Peas are one of the oldest cultivated vegetables. There are three main types of peas grown today. The Garden or English Pea is the most familiar type. Peas are shelled to remove them from the pod, which is generally tough and inedible. The Snow or Sugar Pea produces tender, edible pods that are harvested when the peas are small and undeveloped. The Snap Pea was developed within the last 30 years in the United States. Eaten like a snap bean, the mature plant produces delicious edible pods and sweet, full-size peas. Untreated pea seeds are available.
Growing Tips: Plant peas as soon as you can safely work the ground in early spring. If temperatures are averaging around 60-65°F., seeds will germinate in one week. Some varieties will need trellising because of their large vines. Smaller, bush varieties need not be trellised unless desired. Harvest English Peas when pods are large and rounded with mature peas. Leave in shell until just before cooking to preserve sweetness. Snow Peas should be picked when peas are still small to preserve tender pods and sweet taste.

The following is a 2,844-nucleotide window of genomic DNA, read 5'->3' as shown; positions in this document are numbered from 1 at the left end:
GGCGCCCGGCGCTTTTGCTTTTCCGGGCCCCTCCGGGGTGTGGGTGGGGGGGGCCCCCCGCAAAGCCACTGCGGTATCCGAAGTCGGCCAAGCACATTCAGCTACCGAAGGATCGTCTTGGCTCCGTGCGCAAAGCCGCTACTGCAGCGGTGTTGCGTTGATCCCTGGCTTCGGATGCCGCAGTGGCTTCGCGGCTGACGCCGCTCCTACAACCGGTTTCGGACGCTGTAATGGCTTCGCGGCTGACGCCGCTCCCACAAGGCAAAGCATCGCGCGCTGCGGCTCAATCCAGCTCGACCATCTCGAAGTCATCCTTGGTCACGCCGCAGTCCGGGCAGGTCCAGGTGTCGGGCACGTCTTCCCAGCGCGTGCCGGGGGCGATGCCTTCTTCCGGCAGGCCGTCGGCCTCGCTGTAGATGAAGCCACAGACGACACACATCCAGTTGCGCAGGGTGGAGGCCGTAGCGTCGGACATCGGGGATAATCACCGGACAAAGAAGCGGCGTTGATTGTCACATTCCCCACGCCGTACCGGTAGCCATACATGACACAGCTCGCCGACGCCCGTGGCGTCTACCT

Fresh Market Grower Tips:
Freshly picked, sweet peas are a sure sign of summer, and customers head for Farmers’ Markets, roadside stands, and other direct-market sources for the finest pods. Three main types of peas are grown today. Standard Pea varieties are the most familiar, also known as Garden, English, or Shelling Peas. The pods of Standard varieties are tough and inedible, so the sweet peas inside are shelled out for culinary use. Snow Pea varieties produce tender, edible, flat pods that are harvested when the pea berries are small and undeveloped. Snap Pea varieties, developed in the United States within the last 30 years, also offer delicious edible pods. However, Snap Pea pods are fleshy, juicy, and filled with sweet, full-sized peas at harvest time. The pods develop sugar as they become plump, so pick them when the sides of the pod become rounded rather than flat.
As soon in the spring as you can work
your ground without damaging it, you can plant peas.
Select a fertile, well-drained loam with a pH of 6.0-6.8.
Plant seed at a uniform 1-2" depth. Peas do not need to
be trellised unless noted. In some climates, peas may
also be sown in late summer to mature in the fall.
Maturity dates listed are from direct seeding, and should be used for variety comparison only.
Avg. Seed Count: 2000/Lb.; 250/Pkt
CW = common wilt
FW = Fusarium wilt
DM = downy mildew
PM = powdery mildew
PEV = pea enation virus
PLRV = pea leaf roll virus
BYMV = bean yellow mosaic virus